Le Mal d’Afrique

I first heard this phrase sometime when studying Joseph Conrad’s Heart of Darkness and the scramble for Africa. For those of you who are non French speakers it translates to the sickness of Africa. I’ve been contemplating this concept and it is hard to describe the feeling. Sickness connotes that it’s a bad thing, a disease or an infection. It’s something you want to cure or get rid of. I don’t think that is accurate or that whoever coined the phrase meant it negatively but it’s the same as the saying “getting bit by the Africa bug.” You don’t ask for it, but it happens and suddenly your perspective is never the same. This excerpt taken from Francesca Marciano’s “Rules of the Wild” (a novel that is about the complete opposite type of expat experience from mine) basically sums it up. It is something that gets a hold of you and the longer I stay I am simultaneously leaving more of myself here and missing myself at home. I will never be the same.

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” You have woken up in your bed in the middle of the winter, rain furiously pounding on the mabati roof, and felt like everything including your brain was turning to mould. You hate the idea of being so far away, forgotten by your friends at home, oblivious to the political changes in the world. You are starved for magazines, sophisticated conversation, films and good clothes… kurungu prayer 009You feel as if your entire soul is going under. Everything around you has the bitter taste of decay: the mangoes rotting in the basket, the corrupted policeman at the roadblock who wants a bribe to let you pass, the headlines in the paper about new tribal massacres in the desert and piles of bodies liquefying in the heat. Suddenly the hardness of Africa reveals itself to you. Senseless and without redemption…You want to leave. And you believe you will never come back… You don’t care. You are already on the other side of the ocean, shielded by what’s left of your good European clothes, the list of phone calls you have to make tomorrow. You are out of here. You check in with a smile, handing your ticket to the pretty stewardess in flawless uniform, the efficiency of Europe already welcoming you behind the airline counter… You don’t know yet that you won’t be able to get away.IMG_1216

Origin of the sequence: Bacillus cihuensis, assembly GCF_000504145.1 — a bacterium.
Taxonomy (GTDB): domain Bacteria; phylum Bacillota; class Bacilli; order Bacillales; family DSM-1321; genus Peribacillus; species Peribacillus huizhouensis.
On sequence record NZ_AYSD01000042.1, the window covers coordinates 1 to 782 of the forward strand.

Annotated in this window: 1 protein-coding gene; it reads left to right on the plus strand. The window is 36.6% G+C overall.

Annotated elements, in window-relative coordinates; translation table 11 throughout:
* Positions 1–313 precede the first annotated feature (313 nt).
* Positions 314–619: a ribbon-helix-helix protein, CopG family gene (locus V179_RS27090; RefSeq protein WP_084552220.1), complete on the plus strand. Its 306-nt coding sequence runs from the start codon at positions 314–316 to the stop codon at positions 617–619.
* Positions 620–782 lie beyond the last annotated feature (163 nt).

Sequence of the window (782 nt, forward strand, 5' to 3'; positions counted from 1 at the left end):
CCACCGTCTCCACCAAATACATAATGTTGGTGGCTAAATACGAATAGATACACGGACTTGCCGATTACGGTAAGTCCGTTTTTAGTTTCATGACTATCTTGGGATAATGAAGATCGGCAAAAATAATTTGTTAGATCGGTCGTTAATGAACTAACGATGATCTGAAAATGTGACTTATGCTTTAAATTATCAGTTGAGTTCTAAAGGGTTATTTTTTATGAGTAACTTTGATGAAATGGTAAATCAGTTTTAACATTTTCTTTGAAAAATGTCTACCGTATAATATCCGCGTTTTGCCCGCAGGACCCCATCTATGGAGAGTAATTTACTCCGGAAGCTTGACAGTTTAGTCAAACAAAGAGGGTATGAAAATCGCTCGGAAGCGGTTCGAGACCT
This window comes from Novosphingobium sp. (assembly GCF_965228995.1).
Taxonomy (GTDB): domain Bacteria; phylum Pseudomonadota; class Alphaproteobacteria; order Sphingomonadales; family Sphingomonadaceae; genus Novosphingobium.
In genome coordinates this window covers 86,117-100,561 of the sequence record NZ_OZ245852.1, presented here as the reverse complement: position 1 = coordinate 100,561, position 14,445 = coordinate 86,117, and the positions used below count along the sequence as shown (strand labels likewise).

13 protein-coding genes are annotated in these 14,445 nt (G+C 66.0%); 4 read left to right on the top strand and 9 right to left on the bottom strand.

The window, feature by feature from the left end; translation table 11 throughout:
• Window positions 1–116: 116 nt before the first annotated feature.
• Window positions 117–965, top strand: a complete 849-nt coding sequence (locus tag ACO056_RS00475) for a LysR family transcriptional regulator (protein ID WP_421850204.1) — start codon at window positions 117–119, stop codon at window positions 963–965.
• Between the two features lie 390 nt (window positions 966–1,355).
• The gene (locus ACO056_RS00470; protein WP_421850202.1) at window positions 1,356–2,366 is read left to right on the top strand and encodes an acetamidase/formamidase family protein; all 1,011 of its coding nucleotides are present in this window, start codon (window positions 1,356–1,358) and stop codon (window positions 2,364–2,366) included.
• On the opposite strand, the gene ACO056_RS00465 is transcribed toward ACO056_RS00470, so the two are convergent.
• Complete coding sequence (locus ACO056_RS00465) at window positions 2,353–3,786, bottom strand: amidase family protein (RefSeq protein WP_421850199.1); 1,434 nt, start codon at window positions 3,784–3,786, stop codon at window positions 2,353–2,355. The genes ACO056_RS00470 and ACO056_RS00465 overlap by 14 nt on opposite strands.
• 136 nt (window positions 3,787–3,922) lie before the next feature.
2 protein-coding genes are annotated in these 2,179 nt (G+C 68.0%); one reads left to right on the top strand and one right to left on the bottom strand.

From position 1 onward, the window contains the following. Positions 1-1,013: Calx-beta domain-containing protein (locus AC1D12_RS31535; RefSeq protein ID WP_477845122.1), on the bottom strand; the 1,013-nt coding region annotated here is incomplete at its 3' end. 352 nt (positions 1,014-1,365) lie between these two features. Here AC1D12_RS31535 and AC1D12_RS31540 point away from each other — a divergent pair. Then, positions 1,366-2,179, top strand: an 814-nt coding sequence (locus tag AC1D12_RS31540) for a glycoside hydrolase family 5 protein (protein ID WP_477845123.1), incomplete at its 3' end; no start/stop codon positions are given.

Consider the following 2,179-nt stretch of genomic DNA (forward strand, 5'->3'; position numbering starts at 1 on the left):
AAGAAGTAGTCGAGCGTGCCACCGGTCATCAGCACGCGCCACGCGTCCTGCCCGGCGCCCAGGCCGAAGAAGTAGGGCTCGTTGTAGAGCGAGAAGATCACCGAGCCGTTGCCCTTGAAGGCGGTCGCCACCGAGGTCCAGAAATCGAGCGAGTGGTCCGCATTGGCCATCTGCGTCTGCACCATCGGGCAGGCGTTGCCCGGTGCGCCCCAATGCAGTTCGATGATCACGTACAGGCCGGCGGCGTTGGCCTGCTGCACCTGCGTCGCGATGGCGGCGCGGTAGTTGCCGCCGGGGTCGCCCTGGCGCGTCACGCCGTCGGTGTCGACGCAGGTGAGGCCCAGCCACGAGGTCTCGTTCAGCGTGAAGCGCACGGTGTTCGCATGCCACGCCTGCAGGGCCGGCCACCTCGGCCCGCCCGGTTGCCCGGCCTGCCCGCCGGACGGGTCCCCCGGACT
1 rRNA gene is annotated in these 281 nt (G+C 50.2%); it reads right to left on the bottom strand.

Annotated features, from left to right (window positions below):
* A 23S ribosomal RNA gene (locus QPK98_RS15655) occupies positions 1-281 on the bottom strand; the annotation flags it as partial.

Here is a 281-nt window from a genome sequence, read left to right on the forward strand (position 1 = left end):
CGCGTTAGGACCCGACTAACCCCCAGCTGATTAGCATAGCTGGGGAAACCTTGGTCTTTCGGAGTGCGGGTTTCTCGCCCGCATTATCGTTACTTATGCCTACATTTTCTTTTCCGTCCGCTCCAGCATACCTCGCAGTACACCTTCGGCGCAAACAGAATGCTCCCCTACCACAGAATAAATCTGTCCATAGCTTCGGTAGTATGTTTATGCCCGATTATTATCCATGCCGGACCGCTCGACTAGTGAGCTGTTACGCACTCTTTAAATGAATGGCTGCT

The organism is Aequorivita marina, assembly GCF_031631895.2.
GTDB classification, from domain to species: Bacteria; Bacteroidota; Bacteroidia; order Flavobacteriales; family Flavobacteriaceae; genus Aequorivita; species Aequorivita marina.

So many people have tried to define the feeling the French call mal d’afrique which in fact is a disease. The English never had a definition for it, I guess because they never liked to admit that they were being threatened in any way by this continent. Obviously because they preferred the iIMG_2277dea of ruling it rather than being ruled by it [I think this is actually a quote from photographer Guillaume Bonn]. Only now I realize how that feeling is a form of corruption. It’s like a crack in the wood which slowly creeps its way in. It gradually gets deeper and deeper until it has finally split you from the rest. You wake up one day to discover that you are floating on your own, you have become an independent island detached from its motherland, from its moral home base. Everything has already happened while you were asleep and now it’s too late to attempt anything: you are out here, there’s no way back. This is a one-way trip… This is why one day you have to come back. Because now you no longer belong anywhere. Not to any address, house, or telephone number in any city.

Africa has taken you in and has broken you away from what you were before. This is why you will keep wanting to get away but will always have to return.

Then, of course, there is the sky.DSC01674

There is no sky as big as this one anywhere else in the world. It hangs over you, like some kind of gigantic umbrella, and takes your breath away. You are flattened between the immensity of the air above you and the solid ground. It’s all around you, 360 degrees: sky and earth, one the aerial reflection of the other… Those drifting clouds which constantly redesign the map: in one glance you can see a rainstorm building up north, the sun shining in the east, and grey sky in the west which is bound to turn blue any minute…

You see yourself as you are driving into this grandiose absolute geometry: you are just a tiny dot, a minuscule particle advancing very slowly. You have now drowned in space, you are forced to redefine all proportions. You think of a word that hasn’t occurred to you in years. It sprouts from somewhere inside you.

You feel humble. Because Africa is the beginning…

You can’t hide.”

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